BLUEPRINT, as the first so-called high impact EU research initiative project, can be expected to make significant contributions to our understanding of the hematopoietic epigenome, both in health and disease. We anticipate that these will ultimately facilitate the development of new predictors of disease, as well as providing new entry points for diagnosis and drug therapies.
- Dr Joost Martens is a research group leader at the Radboud University, Nijmegen, the Netherlands. He is mainly interested in perturbed transcription factors and epigenomics in AML. Dr. Hendrik Stunnenberg is Head of the Molecular Biology Department at the Radboud University, Nijmegen, the Netherlands. His main interest is epigenetic and transcriptional regulation in ES and blood cells and is coordinating the BLUEPRINT project (BLUEPRINT – A BLUEPRINT of Haematopoietic Epigenomes).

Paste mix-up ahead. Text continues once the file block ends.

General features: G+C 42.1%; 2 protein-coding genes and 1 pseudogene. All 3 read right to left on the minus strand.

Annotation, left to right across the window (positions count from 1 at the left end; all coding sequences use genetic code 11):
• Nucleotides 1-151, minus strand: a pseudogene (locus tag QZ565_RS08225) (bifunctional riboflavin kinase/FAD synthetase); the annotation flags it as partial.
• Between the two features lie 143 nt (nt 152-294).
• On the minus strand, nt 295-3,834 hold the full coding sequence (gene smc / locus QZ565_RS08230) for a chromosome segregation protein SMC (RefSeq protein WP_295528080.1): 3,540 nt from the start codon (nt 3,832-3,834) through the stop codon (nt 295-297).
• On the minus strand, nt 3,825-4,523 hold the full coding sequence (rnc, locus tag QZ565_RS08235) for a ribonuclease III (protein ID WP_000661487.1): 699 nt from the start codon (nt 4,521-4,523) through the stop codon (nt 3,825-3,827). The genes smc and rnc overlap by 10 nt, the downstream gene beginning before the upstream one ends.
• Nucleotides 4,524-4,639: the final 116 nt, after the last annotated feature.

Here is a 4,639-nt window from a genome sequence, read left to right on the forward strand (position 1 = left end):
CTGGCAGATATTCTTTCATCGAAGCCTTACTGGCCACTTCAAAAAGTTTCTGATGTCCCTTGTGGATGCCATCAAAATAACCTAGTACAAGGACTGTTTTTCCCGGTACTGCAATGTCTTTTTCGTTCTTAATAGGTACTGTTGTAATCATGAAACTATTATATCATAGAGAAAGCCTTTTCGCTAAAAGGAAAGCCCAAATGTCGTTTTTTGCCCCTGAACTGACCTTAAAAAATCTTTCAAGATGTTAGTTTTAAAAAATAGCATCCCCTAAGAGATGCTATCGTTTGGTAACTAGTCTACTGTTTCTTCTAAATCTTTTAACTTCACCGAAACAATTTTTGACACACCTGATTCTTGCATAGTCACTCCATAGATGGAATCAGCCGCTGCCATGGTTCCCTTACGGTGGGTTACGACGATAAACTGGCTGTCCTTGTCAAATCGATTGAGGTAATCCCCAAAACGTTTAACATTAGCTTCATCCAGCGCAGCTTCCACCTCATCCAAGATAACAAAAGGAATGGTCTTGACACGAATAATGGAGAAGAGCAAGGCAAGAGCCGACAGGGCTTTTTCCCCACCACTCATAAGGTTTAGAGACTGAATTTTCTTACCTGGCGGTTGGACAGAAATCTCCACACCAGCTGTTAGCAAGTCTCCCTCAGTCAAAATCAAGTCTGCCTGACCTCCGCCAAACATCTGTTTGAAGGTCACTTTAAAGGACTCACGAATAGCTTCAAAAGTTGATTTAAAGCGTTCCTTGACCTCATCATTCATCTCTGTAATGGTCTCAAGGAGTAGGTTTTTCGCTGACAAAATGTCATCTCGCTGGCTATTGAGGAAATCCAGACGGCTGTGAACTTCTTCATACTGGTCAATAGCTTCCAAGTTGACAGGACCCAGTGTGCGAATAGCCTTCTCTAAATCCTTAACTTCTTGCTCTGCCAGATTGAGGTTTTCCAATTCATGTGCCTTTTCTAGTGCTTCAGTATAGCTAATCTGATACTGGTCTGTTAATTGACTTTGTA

- Financial and other disclosures provided by the author using the ICMJE (www.icmje.org) Uniform Format for Disclosure of Competing Interests are available with the full text of this paper at www.haematologica.org.